We decided to buy one and find out why the MSI Armor had such bad user reviews, and if it’d be possible to turn the card into the best deal for a liquid-cooled 1080 Ti.
When we made our “how air coolers work” video, a lot of viewers were interested in the inner workings of copper heatpipes and their various means of facilitating capillary action. Today, we’re revisiting our TLDR series with a video on how closed-loop liquid coolers work. We’ll be talking about permeation, air pockets, stators, impellers, coldplates, and chemical composition of the coolant.
This content has custom-made animations that we rendered specifically for explanation of how CLCs work. GN’s Andrew Coleman modeled and animated a closed-loop cooler for the piece, referencing NZXT’s Kraken X52. Because of the level of detail and custom animations of this content, NZXT sponsored GN to put this piece together. The content applies to all liquid coolers, but particularly focuses on closed-loop products; all concepts herein can be applied to CLCs across the industry from various suppliers and manufacturers. Our technical deep-dive for today serves as a means to fully detail liquid cooling and how it works, drilling down to piano-wire granularity (literally).
One of the most frustrating aspects of the hardware industry is when a company made a perfectly viable product, but somehow flummoxed execution. The consumer doesn’t see the architecture or the engineering – at least, not outside of reviews – they see the full picture. In this capacity, consumers get a view of a product that is similar to a product manager’s: The big picture as it comes together, seeing past all the smaller details along the way.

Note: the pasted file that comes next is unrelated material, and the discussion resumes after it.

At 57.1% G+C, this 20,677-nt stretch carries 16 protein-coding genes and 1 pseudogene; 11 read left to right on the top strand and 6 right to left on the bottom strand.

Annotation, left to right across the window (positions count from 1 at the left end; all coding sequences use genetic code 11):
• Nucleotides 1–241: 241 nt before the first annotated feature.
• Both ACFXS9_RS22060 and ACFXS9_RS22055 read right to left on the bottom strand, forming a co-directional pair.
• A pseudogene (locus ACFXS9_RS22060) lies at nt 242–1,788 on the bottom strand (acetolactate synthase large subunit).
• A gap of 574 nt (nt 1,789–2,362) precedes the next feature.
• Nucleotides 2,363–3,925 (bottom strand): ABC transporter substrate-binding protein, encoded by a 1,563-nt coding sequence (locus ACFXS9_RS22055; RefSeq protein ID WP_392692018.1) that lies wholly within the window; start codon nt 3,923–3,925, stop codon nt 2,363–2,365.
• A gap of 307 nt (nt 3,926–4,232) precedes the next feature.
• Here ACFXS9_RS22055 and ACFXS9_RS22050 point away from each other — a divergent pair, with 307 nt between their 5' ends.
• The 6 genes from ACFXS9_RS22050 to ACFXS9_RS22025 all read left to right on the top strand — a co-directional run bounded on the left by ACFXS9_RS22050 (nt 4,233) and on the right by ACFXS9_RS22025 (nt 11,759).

A GPU might, for instance, be a powerhouse when analyzed under an SEM or in a vacuum, but could prove hamstrung in adverse thermal conditions resultant of an inadequate cooler. More appropriately, a laptop could host the best mobile hardware available, but prove devalued when flooded with unneeded software. The fastest SSD in the business, as bogged down with bloatware, will still be slower than a clean Windows install on a fresh HDD.
This big picture is sometimes lost to the chaos of marketing development efforts, particularly when MDF starts exchanging hands, and lost in the need to turn a profit in an industry with small margins. That’s what happened with MSI’s laptops: These are completely capable, highly competitive laptops that demand attention – but they’re plagued with an ineffable concoction of applications, responsible for doubling time required to boot. That’s not all, either – we have measured an impact to noise output as the CPU boosts sporadically, an unpredictable and spurious impact to frametimes, an impact to battery life, and an overall reduction in product quality.
All because of bloatware.